Material components have no effect unless used properly and accompanied by the appropriate base cantrip, thus limiting their use to those trained in the ways of the arcane. Exactly how material components are used to cast any particular spell is up to the player and DM - they could be swallowed in a particular order, tossed into the air simultaneously with the speaking of a crucial syllable in the cantrip, crushed, burned, used to draw runes, or whatever else might be imagined.
You might create a detailed list of the specific components needed for each spell, perhaps naming 1-3 items for each spell and assuming that any additional ingredients are common and easily obtained. If that's too much effort and bookkeeping for your taste, you can hand-wave specific ingredients and simply assume that whatever materials are needed are acquired by paying the cost of preparation. The important point is that a magic-user must prepare materials for specific spells ahead of time. If an enchantress wants to be able to cast sleep, shield, and/or magic missile on an adventure, she'll need to prepare at least one dose of each specific formula. Once a dose is prepared, it is good only for that particular spell. Preparing a spell formula in a properly equipped laboratory is automatically successful. Preparation in the field is less certain. An Intelligence check is required, possibly with penalties for particularly adverse conditions or inadequate equipment. This should be made in secret, with only the DM knowing in advance whether the spell will function when cast.
It's easy to restrict more powerful spells to more powerful magic-users by applying the original spell progression charts. The level that a Vancian caster would gain access to a particular spell level is the same level at which one in this system would attain the skill necessary to formulate the material components and successfully blend them with the invocation of the cantrips. Thus, a magic-user still can't cast 3rd level spells until 5th level of experience. The number of spells usable per day, however, has no application here.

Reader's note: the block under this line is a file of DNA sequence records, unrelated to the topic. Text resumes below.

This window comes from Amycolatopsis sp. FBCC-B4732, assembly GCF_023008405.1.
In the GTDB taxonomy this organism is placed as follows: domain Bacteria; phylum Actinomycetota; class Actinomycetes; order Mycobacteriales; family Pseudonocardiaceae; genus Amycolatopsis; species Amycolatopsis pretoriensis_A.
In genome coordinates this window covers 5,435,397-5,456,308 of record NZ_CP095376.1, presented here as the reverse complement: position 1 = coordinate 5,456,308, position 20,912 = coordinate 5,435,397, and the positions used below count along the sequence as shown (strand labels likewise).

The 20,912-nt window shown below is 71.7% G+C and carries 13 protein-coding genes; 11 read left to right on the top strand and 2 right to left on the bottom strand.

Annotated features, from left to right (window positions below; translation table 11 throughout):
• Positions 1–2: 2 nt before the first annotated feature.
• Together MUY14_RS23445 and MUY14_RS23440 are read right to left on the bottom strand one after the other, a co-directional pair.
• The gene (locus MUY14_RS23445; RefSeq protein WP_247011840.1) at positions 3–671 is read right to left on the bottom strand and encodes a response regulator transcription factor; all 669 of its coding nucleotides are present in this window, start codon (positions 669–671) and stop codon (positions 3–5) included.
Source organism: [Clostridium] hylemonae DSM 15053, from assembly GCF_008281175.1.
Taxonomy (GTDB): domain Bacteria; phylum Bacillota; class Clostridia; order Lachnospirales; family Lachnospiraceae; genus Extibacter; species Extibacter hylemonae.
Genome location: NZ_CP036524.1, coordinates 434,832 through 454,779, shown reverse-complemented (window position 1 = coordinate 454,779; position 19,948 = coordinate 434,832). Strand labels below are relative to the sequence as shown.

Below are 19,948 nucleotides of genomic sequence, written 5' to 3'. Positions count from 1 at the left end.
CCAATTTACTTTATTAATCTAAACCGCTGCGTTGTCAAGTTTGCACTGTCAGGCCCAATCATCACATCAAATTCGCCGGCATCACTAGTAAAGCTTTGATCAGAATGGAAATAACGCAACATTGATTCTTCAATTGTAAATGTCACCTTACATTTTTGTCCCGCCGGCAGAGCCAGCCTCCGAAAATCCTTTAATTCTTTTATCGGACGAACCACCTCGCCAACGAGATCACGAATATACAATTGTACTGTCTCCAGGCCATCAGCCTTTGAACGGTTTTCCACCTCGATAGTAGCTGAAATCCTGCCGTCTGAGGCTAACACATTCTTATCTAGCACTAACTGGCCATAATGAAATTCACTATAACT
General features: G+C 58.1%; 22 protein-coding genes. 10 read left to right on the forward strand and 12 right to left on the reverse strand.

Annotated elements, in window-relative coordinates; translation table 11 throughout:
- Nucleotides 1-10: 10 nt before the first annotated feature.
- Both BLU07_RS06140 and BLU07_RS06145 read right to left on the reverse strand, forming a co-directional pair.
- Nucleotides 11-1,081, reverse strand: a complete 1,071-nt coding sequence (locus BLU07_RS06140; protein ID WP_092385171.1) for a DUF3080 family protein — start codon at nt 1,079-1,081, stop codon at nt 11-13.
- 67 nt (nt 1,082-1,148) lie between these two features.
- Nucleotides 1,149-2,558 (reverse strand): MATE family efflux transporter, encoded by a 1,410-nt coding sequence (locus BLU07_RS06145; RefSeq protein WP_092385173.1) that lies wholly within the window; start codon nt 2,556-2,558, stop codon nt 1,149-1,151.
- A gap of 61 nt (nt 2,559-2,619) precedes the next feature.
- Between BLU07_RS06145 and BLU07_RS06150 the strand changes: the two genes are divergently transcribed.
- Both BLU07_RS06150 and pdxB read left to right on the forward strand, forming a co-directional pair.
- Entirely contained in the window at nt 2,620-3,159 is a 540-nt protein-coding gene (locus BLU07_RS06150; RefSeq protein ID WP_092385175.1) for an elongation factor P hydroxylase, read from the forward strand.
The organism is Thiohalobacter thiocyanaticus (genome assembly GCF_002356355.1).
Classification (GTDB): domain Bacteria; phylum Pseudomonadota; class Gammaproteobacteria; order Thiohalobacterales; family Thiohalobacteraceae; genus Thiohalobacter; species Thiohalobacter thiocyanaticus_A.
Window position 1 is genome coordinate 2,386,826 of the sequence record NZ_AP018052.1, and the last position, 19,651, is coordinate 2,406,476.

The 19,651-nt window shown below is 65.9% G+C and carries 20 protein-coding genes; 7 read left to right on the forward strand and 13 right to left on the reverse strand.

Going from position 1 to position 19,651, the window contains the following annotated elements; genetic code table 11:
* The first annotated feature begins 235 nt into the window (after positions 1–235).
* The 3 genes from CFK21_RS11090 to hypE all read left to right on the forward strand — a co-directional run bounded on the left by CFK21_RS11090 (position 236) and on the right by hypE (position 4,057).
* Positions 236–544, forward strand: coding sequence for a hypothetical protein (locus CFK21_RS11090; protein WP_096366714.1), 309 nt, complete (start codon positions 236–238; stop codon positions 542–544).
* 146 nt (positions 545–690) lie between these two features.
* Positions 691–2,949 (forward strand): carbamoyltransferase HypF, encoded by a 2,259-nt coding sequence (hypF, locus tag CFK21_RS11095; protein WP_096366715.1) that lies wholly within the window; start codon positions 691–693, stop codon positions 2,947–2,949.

If stockpiling of spells is likely to become a problem during down time between adventures, you could rule that the components, once prepared as specific spells, have a limited shelf life - a week, a month, or whatever is necessary to keep things under control. In all likelihood, if you aren't handing out ungodly heaps of treasure in the campaign, I think the problem will largely self-regulate.
A magic-user is no longer limited to a hard-and-fast number of spells per day, but by the same token, can no longer just regain full power with a night's rest. Resource management becomes a long-term concern rather than day to day.
The number of spells a magic-user can carry on an adventure depends on
his wealth, prep time, and encumbrance more than on his level.
Magic-users will need to spend a good deal of their loot on spell components, which will tend to reinforce their reputation as studious and anti-social personalities. This isn't a hard and fast rule, obviously, but it will tend to push magic-user characters in that direction.
There's a strong disincentive to cast spells for frivolous reasons, with the obvious exception of bare cantrips.
A magic-user now has something to spend his or her starting money on besides buying all the miscellaneous equipment. If desired, the character's mentor may provide a one-time boon of one or two spells' worth of material components.
There's a strong incentive to collect rare chemicals and reagents on adventures. If you don't assign specific materials to each spell, they can just be totaled by value.
Even if you don't make each and every spell require specific reagents as a general rule, it's possible to drastically restrict the use of certain spells by assigning some exceptionally rare component to them and making those components unavailable for purchase. If a magic-user really wants to cast that spell, he's going to have to quest for the legendary pyromycofusium mushroom that only grows on red dragon corpses.
There may be more implications that I've missed.